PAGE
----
CHICAGO: Human breast milk is sold for babies on several online sites for a few dollars an ounce, but a new study says buyer beware: Testing showed it can contain potentially dangerous bacteria including salmonella.
The warning comes from researchers who bought and tested 101 breast milk samples sold by women on one popular site.
Three-fourths of the samples contained high amounts of bacteria that could potentially sicken babies, the researchers found.
They did not identify the website.
The results are “pretty scary,” said Dr. Kenneth Boyer, pediatrics chief at Rush University Medical Center in Chicago, who was not involved in the study. “Just imagine if the donor happens to be a drug user. You don’t know.”
The research cites several cases of infants getting sick from strangers’ milk published in medical literature.
Breast milk is also provided through milk banks, whose clients include hospitals. They also charge fees but screen donors and pasteurize donated milk to kill any germs.
With Internet sites, “you have very few ways to know for sure what you are getting is really breast milk and that it’s safe to feed your baby,” said Sarah Keim, the lead author and a researcher at Nationwide Children’s Hospital in Columbus.
“Because the consequences can be serious, it is not a good idea to obtain breast milk in this way.”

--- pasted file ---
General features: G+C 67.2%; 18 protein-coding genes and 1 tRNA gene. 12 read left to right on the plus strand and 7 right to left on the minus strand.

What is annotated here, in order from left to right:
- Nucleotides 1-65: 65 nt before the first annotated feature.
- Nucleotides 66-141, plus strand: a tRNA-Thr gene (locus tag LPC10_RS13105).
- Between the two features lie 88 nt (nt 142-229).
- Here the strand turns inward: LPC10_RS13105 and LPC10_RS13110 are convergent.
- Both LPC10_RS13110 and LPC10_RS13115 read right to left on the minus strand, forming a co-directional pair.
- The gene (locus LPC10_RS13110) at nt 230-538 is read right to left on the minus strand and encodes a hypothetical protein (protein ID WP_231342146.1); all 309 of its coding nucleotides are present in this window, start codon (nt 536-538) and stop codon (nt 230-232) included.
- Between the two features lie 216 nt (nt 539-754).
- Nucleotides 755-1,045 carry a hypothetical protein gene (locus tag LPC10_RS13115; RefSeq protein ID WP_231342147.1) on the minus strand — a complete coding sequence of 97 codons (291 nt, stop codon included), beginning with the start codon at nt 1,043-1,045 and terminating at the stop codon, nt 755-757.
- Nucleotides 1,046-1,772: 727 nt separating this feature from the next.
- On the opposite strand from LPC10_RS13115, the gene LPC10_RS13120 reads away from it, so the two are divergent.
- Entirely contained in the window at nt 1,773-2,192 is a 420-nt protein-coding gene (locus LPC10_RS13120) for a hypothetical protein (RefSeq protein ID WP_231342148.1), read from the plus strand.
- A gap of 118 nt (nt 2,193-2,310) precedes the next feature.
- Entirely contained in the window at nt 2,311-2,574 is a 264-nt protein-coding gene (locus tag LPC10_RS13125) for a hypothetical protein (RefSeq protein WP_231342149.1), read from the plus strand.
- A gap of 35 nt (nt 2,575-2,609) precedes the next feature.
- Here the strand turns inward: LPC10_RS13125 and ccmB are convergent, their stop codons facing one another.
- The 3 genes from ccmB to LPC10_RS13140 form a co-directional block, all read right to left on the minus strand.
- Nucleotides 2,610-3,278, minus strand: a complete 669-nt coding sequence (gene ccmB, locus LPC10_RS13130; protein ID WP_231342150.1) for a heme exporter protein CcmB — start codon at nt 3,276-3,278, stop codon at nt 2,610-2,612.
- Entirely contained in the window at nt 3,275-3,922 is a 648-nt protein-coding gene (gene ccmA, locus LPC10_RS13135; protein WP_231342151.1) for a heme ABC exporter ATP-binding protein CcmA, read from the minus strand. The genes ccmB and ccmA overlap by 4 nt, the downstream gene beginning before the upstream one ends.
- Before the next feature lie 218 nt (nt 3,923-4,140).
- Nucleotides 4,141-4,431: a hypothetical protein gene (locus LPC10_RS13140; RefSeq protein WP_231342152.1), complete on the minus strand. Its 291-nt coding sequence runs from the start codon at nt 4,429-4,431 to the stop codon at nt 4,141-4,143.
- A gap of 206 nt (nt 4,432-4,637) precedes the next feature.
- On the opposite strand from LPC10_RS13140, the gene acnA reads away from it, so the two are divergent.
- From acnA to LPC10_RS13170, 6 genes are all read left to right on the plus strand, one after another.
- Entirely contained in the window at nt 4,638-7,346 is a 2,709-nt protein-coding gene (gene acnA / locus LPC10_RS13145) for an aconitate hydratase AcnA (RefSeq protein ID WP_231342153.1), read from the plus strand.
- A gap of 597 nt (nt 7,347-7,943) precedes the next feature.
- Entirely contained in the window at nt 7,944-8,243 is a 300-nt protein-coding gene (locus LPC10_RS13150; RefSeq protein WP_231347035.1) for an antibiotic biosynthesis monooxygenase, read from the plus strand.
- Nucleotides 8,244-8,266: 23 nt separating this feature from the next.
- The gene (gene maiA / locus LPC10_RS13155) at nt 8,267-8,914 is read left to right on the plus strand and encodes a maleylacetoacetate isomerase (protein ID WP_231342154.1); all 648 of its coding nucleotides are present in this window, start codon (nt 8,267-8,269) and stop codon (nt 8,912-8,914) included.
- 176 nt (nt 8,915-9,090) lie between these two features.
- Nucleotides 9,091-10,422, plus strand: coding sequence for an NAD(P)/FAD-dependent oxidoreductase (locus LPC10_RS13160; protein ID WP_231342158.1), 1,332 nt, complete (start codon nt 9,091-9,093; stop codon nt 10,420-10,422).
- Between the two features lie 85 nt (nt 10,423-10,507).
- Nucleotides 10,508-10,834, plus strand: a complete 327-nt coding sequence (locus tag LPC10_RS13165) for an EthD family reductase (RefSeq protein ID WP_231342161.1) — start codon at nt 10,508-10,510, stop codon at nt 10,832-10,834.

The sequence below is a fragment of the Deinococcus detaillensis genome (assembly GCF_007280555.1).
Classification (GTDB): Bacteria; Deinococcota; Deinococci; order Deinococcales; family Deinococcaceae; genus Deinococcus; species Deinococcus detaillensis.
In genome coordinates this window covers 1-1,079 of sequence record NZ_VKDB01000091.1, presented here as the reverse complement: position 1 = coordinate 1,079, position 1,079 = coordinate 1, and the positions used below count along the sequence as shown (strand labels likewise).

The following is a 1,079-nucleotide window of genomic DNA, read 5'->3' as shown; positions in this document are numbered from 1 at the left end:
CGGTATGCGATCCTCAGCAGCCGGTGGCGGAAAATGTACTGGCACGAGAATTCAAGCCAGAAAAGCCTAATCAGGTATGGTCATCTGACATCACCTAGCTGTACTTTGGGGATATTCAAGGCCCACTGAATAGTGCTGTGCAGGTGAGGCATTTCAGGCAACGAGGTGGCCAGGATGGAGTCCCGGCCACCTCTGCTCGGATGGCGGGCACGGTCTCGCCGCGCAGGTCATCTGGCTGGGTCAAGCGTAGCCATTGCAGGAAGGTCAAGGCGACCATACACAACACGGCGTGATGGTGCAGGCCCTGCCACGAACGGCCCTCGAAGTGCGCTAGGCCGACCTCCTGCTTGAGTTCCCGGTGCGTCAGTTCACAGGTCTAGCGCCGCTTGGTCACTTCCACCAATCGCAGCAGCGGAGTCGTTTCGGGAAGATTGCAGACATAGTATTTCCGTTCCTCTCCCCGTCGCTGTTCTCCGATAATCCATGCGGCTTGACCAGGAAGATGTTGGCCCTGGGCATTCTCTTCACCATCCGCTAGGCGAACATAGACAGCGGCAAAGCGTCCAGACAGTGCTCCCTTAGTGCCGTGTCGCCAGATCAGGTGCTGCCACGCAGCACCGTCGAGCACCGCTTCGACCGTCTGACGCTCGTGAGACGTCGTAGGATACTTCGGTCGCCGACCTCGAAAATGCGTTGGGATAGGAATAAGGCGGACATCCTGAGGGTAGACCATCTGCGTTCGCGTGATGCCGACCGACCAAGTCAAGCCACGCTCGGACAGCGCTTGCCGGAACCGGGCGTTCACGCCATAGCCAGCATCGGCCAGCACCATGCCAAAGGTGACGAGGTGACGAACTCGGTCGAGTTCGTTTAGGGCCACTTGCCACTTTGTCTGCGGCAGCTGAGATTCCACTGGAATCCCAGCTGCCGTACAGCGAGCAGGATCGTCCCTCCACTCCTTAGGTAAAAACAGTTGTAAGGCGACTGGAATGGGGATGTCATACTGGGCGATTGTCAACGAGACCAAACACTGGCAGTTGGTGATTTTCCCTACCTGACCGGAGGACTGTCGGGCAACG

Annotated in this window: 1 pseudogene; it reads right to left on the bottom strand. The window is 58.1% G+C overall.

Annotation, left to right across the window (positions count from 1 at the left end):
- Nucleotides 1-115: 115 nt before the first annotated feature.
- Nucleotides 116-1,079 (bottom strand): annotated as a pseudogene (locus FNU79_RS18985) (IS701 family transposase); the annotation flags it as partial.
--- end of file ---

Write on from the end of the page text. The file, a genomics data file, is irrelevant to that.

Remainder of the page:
The advice echoes a 2010 recommendation from the federal Food and Drug Administration.
“When human milk is obtained directly from individuals or through the Internet, the donor is unlikely to have been adequately screened for infectious disease or contamination risk,” the FDA says. “In addition, it is not likely that the human milk has been collected, processed, tested or stored in a way that reduces possible safety risks to the baby.”
The researchers believe that theirs is the first study to test the safety of Internet-sold milk, although several others have documented bacteria in mothers’ own milk or in milk bank donations.
Some bacteria may not be harmful, but salmonella is among germs that could pose a threat to infants, Boyer said.
Sources for bacteria found in the study aren’t known but could include donors’ skin, breast pumps used to extract milk, or contamination from improper shipping methods, Keim said.
The study appears online today in the journal Pediatrics.
There are many milk-sharing sites online, including several that provide milk for free.
Sellers or donors tend to be new mothers who produce more milk than their own babies can consume.
Users include mothers who have difficulty breast-feeding and don’t want to use formula and people with adopted infants.